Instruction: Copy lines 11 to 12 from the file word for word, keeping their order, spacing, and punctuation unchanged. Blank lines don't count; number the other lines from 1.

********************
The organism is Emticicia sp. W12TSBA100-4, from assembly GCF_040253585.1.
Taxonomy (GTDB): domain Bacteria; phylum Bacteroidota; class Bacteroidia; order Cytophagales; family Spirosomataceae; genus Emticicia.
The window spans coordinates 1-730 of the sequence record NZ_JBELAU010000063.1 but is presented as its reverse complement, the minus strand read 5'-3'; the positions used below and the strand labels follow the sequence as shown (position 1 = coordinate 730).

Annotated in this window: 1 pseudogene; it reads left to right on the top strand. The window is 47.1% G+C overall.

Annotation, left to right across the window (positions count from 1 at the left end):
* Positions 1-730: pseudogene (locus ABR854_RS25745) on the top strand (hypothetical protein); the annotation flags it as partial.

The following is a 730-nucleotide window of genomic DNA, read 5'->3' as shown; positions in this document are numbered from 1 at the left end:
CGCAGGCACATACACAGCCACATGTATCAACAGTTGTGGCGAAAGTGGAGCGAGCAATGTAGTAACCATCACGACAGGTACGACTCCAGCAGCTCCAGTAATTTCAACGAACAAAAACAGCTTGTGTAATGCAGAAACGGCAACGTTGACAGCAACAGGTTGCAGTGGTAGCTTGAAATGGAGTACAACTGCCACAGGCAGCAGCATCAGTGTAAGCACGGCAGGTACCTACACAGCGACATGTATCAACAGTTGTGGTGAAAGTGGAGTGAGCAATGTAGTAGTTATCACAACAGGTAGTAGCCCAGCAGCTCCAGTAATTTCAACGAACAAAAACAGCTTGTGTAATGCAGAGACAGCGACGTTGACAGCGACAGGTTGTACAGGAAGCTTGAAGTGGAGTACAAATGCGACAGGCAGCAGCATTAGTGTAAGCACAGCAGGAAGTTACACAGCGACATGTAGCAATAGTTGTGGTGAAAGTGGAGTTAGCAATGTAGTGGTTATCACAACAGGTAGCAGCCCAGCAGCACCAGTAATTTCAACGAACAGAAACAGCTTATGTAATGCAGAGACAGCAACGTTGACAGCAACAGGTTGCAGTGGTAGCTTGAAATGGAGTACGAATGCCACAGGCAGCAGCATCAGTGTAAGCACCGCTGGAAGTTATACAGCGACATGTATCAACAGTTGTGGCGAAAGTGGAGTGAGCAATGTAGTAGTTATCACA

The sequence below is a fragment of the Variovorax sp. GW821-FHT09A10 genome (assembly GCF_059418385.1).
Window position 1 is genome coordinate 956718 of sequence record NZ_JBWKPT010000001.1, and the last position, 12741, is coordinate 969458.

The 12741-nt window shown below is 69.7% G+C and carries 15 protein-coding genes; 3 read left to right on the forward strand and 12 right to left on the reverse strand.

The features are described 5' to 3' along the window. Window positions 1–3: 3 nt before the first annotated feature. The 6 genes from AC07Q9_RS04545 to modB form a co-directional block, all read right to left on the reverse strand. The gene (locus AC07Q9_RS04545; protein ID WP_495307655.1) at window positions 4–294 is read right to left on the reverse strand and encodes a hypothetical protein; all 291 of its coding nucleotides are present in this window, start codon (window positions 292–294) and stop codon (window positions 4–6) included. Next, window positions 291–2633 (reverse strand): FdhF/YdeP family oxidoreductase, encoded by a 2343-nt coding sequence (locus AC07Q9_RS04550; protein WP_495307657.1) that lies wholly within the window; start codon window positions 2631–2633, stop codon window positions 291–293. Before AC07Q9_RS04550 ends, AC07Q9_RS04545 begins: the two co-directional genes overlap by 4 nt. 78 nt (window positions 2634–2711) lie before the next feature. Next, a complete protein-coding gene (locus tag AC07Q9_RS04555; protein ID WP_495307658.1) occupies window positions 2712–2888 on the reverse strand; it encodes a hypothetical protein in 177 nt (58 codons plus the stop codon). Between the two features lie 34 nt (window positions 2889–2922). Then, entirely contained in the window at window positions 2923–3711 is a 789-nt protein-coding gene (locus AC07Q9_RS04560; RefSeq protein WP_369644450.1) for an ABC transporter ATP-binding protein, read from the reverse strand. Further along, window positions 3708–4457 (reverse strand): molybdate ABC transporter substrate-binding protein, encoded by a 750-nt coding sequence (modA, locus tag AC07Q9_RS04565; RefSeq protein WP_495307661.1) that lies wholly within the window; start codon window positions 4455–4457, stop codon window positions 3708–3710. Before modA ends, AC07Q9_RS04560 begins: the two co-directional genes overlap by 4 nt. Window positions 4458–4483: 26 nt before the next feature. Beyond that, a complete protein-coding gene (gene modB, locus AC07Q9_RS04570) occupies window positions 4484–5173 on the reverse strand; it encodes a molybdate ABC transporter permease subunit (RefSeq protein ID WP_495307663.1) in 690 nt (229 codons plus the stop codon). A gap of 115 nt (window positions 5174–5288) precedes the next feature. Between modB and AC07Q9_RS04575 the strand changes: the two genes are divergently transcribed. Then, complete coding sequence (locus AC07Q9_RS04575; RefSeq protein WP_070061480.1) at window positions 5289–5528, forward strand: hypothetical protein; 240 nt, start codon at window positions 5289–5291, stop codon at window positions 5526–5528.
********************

The 12741-nt window shown below is 69.7% G+C and carries 15 protein-coding genes; 3 read left to right on the forward strand and 12 right to left on the reverse strand.

The features are described 5' to 3' along the window. Window positions 1–3: 3 nt before the first annotated feature. The 6 genes from AC07Q9_RS04545 to modB form a co-directional block, all read right to left on the reverse strand. The gene (locus AC07Q9_RS04545; protein ID WP_495307655.1) at window positions 4–294 is read right to left on the reverse strand and encodes a hypothetical protein; all 291 of its coding nucleotides are present in this window, start codon (window positions 292–294) and stop codon (window positions 4–6) included. Next, window positions 291–2633 (reverse strand): FdhF/YdeP family oxidoreductase, encoded by a 2343-nt coding sequence (locus AC07Q9_RS04550; protein WP_495307657.1) that lies wholly within the window; start codon window positions 2631–2633, stop codon window positions 291–293. Before AC07Q9_RS04550 ends, AC07Q9_RS04545 begins: the two co-directional genes overlap by 4 nt. 78 nt (window positions 2634–2711) lie before the next feature. Next, a complete protein-coding gene (locus tag AC07Q9_RS04555; protein ID WP_495307658.1) occupies window positions 2712–2888 on the reverse strand; it encodes a hypothetical protein in 177 nt (58 codons plus the stop codon). Between the two features lie 34 nt (window positions 2889–2922). Then, entirely contained in the window at window positions 2923–3711 is a 789-nt protein-coding gene (locus AC07Q9_RS04560; RefSeq protein WP_369644450.1) for an ABC transporter ATP-binding protein, read from the reverse strand. Further along, window positions 3708–4457 (reverse strand): molybdate ABC transporter substrate-binding protein, encoded by a 750-nt coding sequence (modA, locus tag AC07Q9_RS04565; RefSeq protein WP_495307661.1) that lies wholly within the window; start codon window positions 4455–4457, stop codon window positions 3708–3710. Before modA ends, AC07Q9_RS04560 begins: the two co-directional genes overlap by 4 nt. Window positions 4458–4483: 26 nt before the next feature. Beyond that, a complete protein-coding gene (gene modB, locus AC07Q9_RS04570) occupies window positions 4484–5173 on the reverse strand; it encodes a molybdate ABC transporter permease subunit (RefSeq protein ID WP_495307663.1) in 690 nt (229 codons plus the stop codon). A gap of 115 nt (window positions 5174–5288) precedes the next feature. Between modB and AC07Q9_RS04575 the strand changes: the two genes are divergently transcribed. Then, complete coding sequence (locus AC07Q9_RS04575; RefSeq protein WP_070061480.1) at window positions 5289–5528, forward strand: hypothetical protein; 240 nt, start codon at window positions 5289–5291, stop codon at window positions 5526–5528.